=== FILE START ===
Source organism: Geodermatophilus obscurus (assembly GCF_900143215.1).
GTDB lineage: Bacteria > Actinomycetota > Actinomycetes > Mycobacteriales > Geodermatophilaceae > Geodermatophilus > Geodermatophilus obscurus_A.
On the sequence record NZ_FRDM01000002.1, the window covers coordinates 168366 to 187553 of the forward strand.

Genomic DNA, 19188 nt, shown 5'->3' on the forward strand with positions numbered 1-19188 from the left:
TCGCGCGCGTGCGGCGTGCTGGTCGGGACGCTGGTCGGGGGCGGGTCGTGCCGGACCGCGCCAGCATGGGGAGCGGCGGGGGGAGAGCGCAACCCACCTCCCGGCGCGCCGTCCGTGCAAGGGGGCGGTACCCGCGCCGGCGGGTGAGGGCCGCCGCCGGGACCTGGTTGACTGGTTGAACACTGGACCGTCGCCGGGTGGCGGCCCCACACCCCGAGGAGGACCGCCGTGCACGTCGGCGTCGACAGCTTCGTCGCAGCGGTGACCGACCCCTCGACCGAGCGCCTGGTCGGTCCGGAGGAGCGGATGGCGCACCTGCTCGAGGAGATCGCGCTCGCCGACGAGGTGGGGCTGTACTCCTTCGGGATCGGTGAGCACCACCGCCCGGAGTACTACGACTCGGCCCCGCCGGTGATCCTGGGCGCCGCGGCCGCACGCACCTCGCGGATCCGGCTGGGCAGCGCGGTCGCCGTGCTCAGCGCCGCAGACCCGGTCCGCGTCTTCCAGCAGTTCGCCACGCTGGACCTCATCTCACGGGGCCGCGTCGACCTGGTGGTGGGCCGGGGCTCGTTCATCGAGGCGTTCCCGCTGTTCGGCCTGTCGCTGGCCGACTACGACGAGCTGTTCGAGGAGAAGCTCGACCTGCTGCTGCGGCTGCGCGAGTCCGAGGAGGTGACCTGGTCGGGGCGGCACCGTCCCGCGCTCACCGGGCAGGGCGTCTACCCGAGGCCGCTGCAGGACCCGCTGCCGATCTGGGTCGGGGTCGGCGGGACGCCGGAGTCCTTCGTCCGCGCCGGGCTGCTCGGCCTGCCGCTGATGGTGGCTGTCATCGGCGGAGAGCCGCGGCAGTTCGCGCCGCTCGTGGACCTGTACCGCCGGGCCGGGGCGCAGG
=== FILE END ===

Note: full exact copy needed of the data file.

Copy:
Source organism: Geodermatophilus obscurus (assembly GCF_900143215.1).
GTDB lineage: Bacteria > Actinomycetota > Actinomycetes > Mycobacteriales > Geodermatophilaceae > Geodermatophilus > Geodermatophilus obscurus_A.
On the sequence record NZ_FRDM01000002.1, the window covers coordinates 168366 to 187553 of the forward strand.

Genomic DNA, 19188 nt, shown 5'->3' on the forward strand with positions numbered 1-19188 from the left:
TCGCGCGCGTGCGGCGTGCTGGTCGGGACGCTGGTCGGGGGCGGGTCGTGCCGGACCGCGCCAGCATGGGGAGCGGCGGGGGGAGAGCGCAACCCACCTCCCGGCGCGCCGTCCGTGCAAGGGGGCGGTACCCGCGCCGGCGGGTGAGGGCCGCCGCCGGGACCTGGTTGACTGGTTGAACACTGGACCGTCGCCGGGTGGCGGCCCCACACCCCGAGGAGGACCGCCGTGCACGTCGGCGTCGACAGCTTCGTCGCAGCGGTGACCGACCCCTCGACCGAGCGCCTGGTCGGTCCGGAGGAGCGGATGGCGCACCTGCTCGAGGAGATCGCGCTCGCCGACGAGGTGGGGCTGTACTCCTTCGGGATCGGTGAGCACCACCGCCCGGAGTACTACGACTCGGCCCCGCCGGTGATCCTGGGCGCCGCGGCCGCACGCACCTCGCGGATCCGGCTGGGCAGCGCGGTCGCCGTGCTCAGCGCCGCAGACCCGGTCCGCGTCTTCCAGCAGTTCGCCACGCTGGACCTCATCTCACGGGGCCGCGTCGACCTGGTGGTGGGCCGGGGCTCGTTCATCGAGGCGTTCCCGCTGTTCGGCCTGTCGCTGGCCGACTACGACGAGCTGTTCGAGGAGAAGCTCGACCTGCTGCTGCGGCTGCGCGAGTCCGAGGAGGTGACCTGGTCGGGGCGGCACCGTCCCGCGCTCACCGGGCAGGGCGTCTACCCGAGGCCGCTGCAGGACCCGCTGCCGATCTGGGTCGGGGTCGGCGGGACGCCGGAGTCCTTCGTCCGCGCCGGGCTGCTCGGCCTGCCGCTGATGGTGGCTGTCATCGGCGGAGAGCCGCGGCAGTTCGCGCCGCTCGTGGACCTGTACCGCCGGGCCGGGGCGCAGG